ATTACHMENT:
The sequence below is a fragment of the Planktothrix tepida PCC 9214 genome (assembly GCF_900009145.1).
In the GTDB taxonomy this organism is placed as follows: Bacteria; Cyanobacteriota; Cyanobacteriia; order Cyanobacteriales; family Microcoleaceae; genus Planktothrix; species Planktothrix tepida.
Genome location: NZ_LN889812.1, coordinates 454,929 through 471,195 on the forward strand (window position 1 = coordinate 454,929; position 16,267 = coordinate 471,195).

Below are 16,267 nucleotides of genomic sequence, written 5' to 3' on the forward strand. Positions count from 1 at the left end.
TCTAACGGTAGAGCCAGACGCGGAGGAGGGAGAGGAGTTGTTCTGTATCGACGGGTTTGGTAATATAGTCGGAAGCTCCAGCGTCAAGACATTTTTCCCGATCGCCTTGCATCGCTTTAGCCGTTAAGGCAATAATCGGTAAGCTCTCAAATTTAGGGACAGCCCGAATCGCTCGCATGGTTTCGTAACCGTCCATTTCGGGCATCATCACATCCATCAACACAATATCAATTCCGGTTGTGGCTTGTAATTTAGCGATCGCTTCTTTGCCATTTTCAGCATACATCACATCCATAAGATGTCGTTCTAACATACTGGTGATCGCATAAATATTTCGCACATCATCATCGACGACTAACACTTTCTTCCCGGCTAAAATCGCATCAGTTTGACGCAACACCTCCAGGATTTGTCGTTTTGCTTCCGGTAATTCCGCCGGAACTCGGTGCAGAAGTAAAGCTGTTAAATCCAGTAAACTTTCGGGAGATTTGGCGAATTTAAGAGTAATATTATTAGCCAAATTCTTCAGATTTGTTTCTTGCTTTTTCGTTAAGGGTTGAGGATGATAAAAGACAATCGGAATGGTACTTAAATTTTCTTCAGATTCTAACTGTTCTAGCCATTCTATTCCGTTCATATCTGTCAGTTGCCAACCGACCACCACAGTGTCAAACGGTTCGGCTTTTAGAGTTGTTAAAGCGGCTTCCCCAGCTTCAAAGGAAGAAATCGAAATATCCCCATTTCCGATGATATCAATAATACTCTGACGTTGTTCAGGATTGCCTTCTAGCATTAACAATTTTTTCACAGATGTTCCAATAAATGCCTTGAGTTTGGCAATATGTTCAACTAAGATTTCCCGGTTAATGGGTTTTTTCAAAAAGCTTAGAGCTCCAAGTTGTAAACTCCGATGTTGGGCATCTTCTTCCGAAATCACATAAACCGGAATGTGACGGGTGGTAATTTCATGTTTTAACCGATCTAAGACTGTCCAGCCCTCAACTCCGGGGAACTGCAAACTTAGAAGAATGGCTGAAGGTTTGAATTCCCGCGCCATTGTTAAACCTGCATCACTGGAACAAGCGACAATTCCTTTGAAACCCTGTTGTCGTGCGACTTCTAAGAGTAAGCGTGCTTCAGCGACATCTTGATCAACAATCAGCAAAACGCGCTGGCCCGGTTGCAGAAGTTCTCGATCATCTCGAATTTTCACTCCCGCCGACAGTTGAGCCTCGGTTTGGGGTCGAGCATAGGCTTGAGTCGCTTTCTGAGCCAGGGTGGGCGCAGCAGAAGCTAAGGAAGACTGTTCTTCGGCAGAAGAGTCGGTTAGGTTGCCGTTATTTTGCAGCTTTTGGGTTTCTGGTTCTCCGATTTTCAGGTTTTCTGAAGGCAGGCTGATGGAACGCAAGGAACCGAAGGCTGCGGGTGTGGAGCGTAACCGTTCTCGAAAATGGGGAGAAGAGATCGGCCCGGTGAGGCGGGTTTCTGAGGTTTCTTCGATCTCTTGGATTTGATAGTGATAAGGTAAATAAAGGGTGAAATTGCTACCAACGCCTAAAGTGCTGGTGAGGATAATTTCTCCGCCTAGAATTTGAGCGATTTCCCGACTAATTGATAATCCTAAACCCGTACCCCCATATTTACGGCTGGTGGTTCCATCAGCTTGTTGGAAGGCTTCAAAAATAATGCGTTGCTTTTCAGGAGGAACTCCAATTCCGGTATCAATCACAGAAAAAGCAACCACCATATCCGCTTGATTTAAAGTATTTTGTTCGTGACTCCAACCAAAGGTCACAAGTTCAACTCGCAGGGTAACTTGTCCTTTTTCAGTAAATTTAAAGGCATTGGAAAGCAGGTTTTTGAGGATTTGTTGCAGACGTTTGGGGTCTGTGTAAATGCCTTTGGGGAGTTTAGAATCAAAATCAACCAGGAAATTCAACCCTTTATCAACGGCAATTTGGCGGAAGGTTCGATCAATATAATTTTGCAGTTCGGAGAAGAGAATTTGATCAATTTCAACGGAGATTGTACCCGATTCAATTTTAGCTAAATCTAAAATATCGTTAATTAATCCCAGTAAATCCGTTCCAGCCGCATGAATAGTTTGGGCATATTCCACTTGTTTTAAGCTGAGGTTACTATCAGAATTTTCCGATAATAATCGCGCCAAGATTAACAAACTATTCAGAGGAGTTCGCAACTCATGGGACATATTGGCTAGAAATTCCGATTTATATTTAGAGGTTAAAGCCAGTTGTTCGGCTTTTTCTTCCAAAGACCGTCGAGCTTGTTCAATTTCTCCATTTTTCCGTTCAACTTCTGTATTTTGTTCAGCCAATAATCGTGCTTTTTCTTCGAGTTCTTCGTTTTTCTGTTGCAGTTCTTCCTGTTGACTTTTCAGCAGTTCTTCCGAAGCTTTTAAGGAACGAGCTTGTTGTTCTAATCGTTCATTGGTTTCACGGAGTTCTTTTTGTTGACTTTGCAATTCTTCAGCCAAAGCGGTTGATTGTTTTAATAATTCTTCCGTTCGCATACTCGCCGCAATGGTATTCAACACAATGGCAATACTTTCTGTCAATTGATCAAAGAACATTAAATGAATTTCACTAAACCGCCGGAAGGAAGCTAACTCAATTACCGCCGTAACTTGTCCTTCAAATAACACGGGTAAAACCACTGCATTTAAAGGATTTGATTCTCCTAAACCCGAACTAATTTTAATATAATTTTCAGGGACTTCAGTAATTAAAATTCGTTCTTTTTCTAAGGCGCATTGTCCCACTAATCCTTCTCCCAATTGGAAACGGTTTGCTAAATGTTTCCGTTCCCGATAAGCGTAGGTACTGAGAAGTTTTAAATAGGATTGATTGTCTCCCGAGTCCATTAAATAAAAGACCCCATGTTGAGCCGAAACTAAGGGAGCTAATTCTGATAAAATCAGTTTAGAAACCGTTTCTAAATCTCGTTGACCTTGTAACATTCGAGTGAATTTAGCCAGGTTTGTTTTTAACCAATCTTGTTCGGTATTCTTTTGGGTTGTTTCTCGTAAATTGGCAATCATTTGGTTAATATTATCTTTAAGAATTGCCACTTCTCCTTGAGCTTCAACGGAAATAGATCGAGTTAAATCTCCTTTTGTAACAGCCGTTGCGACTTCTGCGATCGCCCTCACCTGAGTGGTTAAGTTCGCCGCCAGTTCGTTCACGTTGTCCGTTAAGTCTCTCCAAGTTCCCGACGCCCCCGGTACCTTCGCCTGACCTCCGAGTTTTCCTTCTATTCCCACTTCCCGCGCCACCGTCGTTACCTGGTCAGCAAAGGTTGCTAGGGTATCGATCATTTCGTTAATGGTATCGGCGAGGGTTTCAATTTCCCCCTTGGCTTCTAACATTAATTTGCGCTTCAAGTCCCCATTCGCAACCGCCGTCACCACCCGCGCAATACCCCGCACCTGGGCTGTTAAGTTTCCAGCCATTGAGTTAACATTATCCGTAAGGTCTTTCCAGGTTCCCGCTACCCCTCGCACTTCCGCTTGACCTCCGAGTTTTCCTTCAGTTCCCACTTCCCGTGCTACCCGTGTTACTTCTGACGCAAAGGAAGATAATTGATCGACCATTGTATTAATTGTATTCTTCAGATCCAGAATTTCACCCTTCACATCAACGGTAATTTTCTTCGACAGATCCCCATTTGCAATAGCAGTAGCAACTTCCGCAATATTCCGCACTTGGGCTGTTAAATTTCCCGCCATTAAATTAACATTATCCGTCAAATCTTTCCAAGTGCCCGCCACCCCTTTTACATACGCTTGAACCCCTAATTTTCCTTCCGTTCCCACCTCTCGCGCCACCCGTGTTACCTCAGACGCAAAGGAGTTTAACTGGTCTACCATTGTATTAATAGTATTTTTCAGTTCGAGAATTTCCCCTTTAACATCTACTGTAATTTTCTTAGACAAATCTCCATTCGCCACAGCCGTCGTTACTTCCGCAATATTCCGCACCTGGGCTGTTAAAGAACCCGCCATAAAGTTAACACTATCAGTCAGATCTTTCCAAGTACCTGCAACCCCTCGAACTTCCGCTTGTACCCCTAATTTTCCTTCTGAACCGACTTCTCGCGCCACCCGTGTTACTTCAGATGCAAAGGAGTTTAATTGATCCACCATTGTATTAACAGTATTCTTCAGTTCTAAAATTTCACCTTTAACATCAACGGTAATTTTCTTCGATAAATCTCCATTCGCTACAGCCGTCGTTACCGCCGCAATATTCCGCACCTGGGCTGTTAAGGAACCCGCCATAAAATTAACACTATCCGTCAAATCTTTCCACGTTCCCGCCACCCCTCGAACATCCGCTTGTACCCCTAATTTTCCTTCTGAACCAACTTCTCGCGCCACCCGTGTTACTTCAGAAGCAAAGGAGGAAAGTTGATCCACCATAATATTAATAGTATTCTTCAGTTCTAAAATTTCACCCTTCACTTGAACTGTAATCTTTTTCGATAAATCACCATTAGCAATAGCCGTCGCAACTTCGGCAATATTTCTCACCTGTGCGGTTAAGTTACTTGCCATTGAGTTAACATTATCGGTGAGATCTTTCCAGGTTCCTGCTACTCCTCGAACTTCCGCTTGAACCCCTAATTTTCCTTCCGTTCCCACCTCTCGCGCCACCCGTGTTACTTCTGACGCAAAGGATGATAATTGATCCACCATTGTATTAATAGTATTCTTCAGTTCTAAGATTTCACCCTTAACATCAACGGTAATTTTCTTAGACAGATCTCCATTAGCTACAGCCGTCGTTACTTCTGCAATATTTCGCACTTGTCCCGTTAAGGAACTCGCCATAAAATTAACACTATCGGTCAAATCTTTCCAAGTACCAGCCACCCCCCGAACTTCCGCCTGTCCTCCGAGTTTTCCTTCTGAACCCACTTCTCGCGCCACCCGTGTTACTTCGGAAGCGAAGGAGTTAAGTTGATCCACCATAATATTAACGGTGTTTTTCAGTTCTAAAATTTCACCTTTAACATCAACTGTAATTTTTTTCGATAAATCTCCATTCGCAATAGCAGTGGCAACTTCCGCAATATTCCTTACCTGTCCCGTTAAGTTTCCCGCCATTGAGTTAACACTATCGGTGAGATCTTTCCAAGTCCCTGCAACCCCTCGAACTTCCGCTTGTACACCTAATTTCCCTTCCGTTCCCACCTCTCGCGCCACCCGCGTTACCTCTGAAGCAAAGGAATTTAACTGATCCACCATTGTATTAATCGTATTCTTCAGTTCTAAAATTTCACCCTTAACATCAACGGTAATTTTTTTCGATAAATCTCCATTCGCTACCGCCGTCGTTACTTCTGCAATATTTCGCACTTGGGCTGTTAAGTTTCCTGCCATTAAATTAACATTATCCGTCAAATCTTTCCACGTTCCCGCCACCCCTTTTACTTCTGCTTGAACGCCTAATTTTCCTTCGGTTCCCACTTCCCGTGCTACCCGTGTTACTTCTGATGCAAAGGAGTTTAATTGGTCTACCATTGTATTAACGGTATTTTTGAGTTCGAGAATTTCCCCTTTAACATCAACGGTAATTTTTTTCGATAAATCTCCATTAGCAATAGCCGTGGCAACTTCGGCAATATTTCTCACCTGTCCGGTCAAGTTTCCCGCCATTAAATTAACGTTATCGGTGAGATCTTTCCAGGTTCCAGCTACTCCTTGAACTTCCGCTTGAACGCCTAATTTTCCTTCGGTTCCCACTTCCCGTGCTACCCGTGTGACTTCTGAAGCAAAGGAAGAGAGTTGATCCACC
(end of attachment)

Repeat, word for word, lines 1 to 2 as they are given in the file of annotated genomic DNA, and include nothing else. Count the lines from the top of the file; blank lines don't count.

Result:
The sequence below is a fragment of the Planktothrix tepida PCC 9214 genome (assembly GCF_900009145.1).
In the GTDB taxonomy this organism is placed as follows: Bacteria; Cyanobacteriota; Cyanobacteriia; order Cyanobacteriales; family Microcoleaceae; genus Planktothrix; species Planktothrix tepida.